In switch to digital-first products, publishers are signing fewer textbook authors December 12 2018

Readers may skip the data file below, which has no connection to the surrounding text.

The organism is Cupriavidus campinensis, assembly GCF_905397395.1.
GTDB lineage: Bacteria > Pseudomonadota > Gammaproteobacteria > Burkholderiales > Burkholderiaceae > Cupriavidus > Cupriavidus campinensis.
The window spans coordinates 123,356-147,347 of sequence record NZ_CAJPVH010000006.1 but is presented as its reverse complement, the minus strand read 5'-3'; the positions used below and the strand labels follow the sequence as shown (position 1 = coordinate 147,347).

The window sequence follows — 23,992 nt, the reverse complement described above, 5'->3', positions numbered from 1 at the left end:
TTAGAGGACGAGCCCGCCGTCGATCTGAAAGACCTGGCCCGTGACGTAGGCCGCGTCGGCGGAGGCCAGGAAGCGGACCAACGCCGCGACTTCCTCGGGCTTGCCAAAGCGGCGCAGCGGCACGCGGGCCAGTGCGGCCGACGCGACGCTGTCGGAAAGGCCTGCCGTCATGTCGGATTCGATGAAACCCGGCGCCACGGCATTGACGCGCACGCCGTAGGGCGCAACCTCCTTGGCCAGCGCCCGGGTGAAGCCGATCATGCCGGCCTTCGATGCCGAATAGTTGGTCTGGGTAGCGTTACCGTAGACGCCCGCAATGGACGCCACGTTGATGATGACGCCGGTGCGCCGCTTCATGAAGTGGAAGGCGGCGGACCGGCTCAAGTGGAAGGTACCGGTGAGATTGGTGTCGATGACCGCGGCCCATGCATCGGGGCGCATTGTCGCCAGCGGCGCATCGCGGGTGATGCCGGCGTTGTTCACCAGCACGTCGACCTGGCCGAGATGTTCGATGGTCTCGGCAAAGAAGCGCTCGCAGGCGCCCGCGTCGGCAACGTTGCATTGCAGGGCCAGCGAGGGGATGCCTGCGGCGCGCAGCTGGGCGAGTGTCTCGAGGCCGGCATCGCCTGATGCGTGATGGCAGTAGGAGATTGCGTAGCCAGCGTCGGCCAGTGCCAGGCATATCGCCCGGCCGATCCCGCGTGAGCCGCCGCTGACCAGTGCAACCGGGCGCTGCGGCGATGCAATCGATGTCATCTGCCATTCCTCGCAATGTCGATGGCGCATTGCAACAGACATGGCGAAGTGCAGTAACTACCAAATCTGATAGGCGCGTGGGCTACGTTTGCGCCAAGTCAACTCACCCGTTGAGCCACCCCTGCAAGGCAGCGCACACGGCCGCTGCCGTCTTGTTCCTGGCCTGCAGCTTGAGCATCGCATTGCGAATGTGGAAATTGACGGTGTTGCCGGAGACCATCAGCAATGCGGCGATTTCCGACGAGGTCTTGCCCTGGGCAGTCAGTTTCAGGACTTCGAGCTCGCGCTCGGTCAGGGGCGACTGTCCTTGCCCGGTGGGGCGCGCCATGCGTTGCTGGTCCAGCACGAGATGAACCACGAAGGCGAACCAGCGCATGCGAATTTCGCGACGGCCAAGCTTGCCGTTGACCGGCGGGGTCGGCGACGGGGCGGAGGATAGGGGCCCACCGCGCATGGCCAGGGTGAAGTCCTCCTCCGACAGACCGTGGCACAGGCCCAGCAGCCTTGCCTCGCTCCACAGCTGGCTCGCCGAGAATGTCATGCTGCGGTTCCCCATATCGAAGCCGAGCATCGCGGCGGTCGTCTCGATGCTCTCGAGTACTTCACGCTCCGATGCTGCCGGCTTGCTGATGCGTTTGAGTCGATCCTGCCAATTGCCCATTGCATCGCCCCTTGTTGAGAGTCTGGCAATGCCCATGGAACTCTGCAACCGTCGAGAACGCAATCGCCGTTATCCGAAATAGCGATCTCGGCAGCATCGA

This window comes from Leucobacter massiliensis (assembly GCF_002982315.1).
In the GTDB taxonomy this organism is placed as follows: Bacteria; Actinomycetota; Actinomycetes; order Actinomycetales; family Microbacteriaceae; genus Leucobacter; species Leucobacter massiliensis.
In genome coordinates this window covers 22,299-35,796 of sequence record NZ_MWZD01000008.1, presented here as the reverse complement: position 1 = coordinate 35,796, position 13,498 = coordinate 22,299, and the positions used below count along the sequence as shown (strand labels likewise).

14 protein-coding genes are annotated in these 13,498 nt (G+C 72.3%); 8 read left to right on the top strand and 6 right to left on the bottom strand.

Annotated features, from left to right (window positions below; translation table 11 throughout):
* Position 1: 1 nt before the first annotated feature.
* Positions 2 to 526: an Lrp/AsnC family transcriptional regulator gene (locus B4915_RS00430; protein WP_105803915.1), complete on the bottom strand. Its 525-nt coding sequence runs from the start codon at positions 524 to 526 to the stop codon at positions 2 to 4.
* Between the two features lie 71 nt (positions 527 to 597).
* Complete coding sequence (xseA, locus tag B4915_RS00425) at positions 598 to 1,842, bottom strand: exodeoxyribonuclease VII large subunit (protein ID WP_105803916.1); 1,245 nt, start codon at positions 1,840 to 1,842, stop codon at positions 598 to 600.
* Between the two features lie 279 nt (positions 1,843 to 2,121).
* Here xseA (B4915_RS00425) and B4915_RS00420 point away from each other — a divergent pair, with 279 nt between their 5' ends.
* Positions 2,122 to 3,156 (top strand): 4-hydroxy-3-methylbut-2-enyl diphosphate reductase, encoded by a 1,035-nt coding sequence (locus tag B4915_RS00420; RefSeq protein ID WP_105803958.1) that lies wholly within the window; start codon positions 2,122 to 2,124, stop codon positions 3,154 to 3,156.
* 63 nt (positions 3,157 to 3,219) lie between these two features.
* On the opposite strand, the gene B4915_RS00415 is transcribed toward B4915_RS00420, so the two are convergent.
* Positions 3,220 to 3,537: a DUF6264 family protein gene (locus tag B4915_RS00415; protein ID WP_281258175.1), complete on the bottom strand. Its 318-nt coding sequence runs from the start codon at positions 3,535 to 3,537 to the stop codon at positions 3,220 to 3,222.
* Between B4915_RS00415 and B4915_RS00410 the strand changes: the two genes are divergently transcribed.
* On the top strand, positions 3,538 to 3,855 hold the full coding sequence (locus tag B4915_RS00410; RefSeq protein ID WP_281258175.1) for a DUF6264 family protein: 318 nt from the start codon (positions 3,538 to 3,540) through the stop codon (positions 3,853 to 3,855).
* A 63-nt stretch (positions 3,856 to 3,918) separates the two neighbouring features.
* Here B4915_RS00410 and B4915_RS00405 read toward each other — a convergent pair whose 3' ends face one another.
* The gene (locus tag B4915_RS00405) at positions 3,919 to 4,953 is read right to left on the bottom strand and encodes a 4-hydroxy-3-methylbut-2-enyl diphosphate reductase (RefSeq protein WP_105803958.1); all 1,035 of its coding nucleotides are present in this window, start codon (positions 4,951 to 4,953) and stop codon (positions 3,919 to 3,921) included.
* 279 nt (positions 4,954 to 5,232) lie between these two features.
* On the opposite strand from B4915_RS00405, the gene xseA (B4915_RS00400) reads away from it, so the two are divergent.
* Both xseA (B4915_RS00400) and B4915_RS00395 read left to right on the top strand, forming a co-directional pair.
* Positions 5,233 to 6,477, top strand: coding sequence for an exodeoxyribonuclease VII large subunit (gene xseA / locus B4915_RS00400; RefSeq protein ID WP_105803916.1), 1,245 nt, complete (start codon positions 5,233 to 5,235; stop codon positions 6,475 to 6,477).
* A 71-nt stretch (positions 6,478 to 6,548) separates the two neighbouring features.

Few academics make their fortunes writing textbooks, and if current trends in academic publishing continue, it's possible that even fewer will become star authors in the future. Large academic publishers such as Pearson and Cengage are working with fewer and fewer textbook authors as the companies shift their focus and investments from traditional textbooks to digital courseware. Paul Corey, managing director of global higher education at Pearson, said large investments of time and expertise into digital courseware mean the publisher’s capacity to sign new textbook authors is “not as great as it once was.” Best-selling digital courseware still has “all the elements of a traditional textbook,” said Corey. But the publishers are also developing costly additional features such as adaptive assessment, data analytics and user-friendly interfaces with videos and animations. “We must pick our shots more carefully,” he said. Rather than signing new authors, Pearson is primarily “reincarnating in digital format” successful textbook franchises from established authors, Corey said. He declined to say how many new authors the publisher has signed in recent years. Like Pearson, Cengage is investing in digital products designed to improve student learning outcomes. Erin Joyner, senior vice president for higher education product at Cengage, said the publisher is still signing new authors but is more selective now than in the past. She said by investing more in its products, the company is improving the efficacy of its products and putting quality over quantity. “As a content provider, we’re much more strategic and focused,” she said. Joyner said Cengage published 120 first-edition textbooks in the past four years but is scheduled to publish just 11 in 2020. Both Wiley and McGraw-Hill Education declined to provide the numbers of new authors they have signed in recent years. Scott Virkler, chief product officer for higher education at McGraw-Hill, said there has been "a general decline in traditional new product agreements compared to, say, a decade ago." "Those agreements are being replaced by new, innovative content partnerships with leading authors and content experts to build new solutions for instructors and students," he said. Charles Linsmeier, senior vice president of content strategy for publisher Macmillan Learning, said even as other academic publishers are signing fewer authors and launching fewer first editions, Macmillan has been “careful about resisting that trend.” “We feel pretty strongly that we need more points of view, more new content and new pedagogies,” he said. He added that while Macmillan has no set target for signing new authors, the number of first editions published each year hovers “pretty consistently” between 13 and 20 percent of the total number of titles published. Oxford University Press is also bucking the trend and continues to sign new authors, said John Challice, vice president and publisher for higher education content. "We're signing at the same level we always have," said Challice. Approximately 40 percent of the books the company publishes each year are first editions. "For the big guys, author acquisition is basically zero now in the traditional sense of having one quarterback on a project," said Challice. Because the big publishers control such a large share of the market, it makes sense there will be fewer opportunities for academics to write textbooks than in the past, he said. "Only those who are truly stellar will rise to the top." Challice said there will still be opportunities for academics to contribute to courseware, but they may be one of many contributing authors. "If you're writing a textbook for the attribution, that is diluted in courseware," he said. "It's not like the old days when textbooks were known by their authors and survived for 40 years." Michael Spinella, executive director of the Textbook and Academic Authors Association (TAA) said members of his organization are reporting more difficulty securing textbook contracts with big academic publishers. “It’s always been hard to get your first contract and to get subsequent ones,” said Spinella. “But it is becoming increasingly competitive. It may be harder to get that first contract. We’re in the midst of a changing industry.” Spinella said academics that do get contracts are being asked to do more by the publishers than in the past. “It might have been straight writing before, but now it’s also getting permission for use of photos, developing graphics, sometimes getting involved in assessment work,” he said. Academics that can’t secure contracts are increasingly turning to open educational resources -- producing openly copyrighted textbooks and learning materials, which are free for students to access, said Spinella. “We do have members that are engaging in OER projects, and some are eager to do it,” he said. “It’s a way for younger academics, particularly newly minted Ph.D.s, to get their work noticed -- and there are some resources compensating authors for their efforts.” While the textbook industry is continuing to change, Spinella believes “very strongly that there will be an ongoing need for quality educational materials” and that publishers will continue to look to academics for their expertise. “I think the fundamentals of the practice of developing educational resources will have ongoing strength,” he said. John Bond, a scholarly publishing consultant and founder of Riverwinds Consulting, said the business model for traditional print textbooks has “always been challenging” for publishers. With subscription-based digital courseware, publishers focus on sales at the academic department level rather than to individual instructors -- and they don’t lose any revenue to the used book market. Given that it can take several years for a textbook to make it to market, Bond said it may be some time before the full impact of big publishers signing fewer authors is apparent. “There won’t be much of a diminishment of academics needed to write material,” he said. “But there will be a change from the rosy days of getting a Fed Ex package with your textbook with your name on it.” Is this diversity newsletter?: Newsletter Order: 0Disable left side advertisement?: Is this Career Advice newsletter?: Magazine treatment: Trending: